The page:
CUOMO: Terry, what Lauren says is probably 100 percent accurate. They actually do value human life, they put a dollar figure on it to figure out what it may cost them. And when I say they, do you believe it goes beyond GM? It seems like we hear about it on a regular basis where it's Toyota or Firestone, or the Pinto back in the day, that car companies have been allowed to make money calculations and wind up just dealing with the eventualities.
DIBATTISTA: I totally agree. I think they have put their bottom line over anyone's life and the safety of anyone. And it's being proven that this is what's more important. And that is not right. We buy these vehicles because we honored GM and we trusted in them, and you can better believe it won't happen again.
CHRISTIAN: That, if you don't mind. This goes to your point that it's not just GM but it's other car manufacturers as well. When for instance with GM, if they made $3 billion last year and the ultimate fine they would pay a $35 million, that seems like a reasonable thing for them to go for, you know, trying to cover it up. There needs to be reform regarding that and there needs to be reform the way the data's reported. Regarding Senator Markey and Senator Blumenthal's legislation, I fully support. I think we need to make sure that that goes through.
CUOMO: I think the question is whether or not politicians are the right end point for this. They're probably not unaware of how companies operate. There's certainly a lot of lobbying dollars that go to politicians. The question is, will it become a criminal investigation.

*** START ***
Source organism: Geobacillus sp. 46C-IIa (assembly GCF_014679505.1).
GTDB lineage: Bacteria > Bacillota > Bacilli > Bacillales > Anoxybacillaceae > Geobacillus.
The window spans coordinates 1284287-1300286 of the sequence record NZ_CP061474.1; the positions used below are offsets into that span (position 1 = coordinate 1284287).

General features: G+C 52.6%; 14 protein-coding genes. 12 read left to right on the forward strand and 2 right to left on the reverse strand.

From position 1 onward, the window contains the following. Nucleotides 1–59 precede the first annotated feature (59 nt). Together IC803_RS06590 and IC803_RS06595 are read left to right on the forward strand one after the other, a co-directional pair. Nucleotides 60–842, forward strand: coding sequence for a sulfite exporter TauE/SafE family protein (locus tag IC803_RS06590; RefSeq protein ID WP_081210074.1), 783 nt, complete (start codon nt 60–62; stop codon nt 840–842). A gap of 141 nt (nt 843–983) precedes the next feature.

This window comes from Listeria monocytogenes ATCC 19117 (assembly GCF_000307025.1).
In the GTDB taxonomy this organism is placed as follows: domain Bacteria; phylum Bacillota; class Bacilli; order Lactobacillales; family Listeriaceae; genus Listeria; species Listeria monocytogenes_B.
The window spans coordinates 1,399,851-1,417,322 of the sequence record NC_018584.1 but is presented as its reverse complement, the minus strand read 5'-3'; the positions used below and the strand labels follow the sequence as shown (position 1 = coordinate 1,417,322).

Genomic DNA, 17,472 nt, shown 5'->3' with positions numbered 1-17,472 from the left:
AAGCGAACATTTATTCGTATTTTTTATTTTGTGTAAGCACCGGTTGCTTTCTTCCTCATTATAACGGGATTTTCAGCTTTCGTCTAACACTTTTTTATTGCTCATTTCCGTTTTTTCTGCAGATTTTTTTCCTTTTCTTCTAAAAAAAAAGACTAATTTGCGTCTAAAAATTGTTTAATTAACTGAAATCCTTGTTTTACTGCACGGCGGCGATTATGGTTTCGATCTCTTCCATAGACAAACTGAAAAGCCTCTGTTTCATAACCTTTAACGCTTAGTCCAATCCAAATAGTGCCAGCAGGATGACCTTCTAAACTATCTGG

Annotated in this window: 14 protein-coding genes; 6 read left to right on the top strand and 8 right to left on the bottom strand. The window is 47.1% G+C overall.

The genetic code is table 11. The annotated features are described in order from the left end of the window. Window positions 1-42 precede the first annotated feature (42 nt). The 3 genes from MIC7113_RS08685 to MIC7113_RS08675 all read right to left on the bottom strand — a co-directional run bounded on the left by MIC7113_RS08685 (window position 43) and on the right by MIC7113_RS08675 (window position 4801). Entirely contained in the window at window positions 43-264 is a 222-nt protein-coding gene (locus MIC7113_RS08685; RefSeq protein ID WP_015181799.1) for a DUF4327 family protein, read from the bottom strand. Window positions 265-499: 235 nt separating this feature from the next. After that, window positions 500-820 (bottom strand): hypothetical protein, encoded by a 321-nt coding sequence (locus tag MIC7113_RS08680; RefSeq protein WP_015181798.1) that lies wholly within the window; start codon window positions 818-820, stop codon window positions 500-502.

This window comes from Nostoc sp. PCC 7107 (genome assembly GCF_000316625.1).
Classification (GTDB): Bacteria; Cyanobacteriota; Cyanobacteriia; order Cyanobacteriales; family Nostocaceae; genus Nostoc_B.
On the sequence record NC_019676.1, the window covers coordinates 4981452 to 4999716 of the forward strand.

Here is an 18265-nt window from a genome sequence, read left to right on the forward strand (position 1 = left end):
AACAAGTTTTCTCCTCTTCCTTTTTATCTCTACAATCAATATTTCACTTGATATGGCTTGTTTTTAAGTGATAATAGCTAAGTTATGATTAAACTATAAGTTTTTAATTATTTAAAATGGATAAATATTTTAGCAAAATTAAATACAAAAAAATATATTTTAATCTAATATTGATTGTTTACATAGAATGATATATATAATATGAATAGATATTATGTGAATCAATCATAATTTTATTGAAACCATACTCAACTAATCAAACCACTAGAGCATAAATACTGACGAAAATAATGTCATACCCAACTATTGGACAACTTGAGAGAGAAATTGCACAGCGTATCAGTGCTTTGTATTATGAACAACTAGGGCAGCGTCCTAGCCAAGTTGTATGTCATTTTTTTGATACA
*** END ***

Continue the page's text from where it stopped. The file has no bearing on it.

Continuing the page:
Let's end on this. You make a very important point. This is not about money. It's about life, and there is no price on life, let along someone so young. Tell the audience who your daughter was. Amber Rose is not just a statistic. She was a young girl with a future. Tell us about her.
DIBATTISTA: Amber was 16 years old. She had -- she was very smart. She had already taken her GED. She was working full time. She was -- the day that she died, she due to get a promotion, she was doing so well. She was going to be starting college in the fall to support what she was doing, and she actually was working with Laura at a title company. And she had her whole life ahead of her. She was full of life, and everybody loved her.
CUOMO: She was blessed that she had two moms in her life who loved her very much and were supporting her, and you continue to do that to this day by taking up the cause that you believe cost her life. So thank you for joining us. Let us know how it goes going forward. We'll stay on the story.
CHRISTIAN: Thank you.
DIBATTISTA: Thank you. CUOMO: All right. Kate?
BOLDUAN: Chris, thank you.
Coming up next on NEW DAY, what can satellite photos of the Air France crash tell us about the disappearance of flight 370? Our satellite expert is going to take a closer look at that.
And also ahead, is there a job in Congress that's more attractive to Paul Ryan than being president?
PEREIRA: Good to have you back with us here on NEW DAY. Let's take a look at your headlines.
A sudden shift in the final words that we heard from the cockpit on Malaysia flight 370. CNN has obtained a transcript of the last communication showing the final words were, "Goodnight Malaysian flight 370." Who spoke those final words is still unclear. In the meantime, a report this morning suggests crews spent days searching in the wrong area because of poor coordination.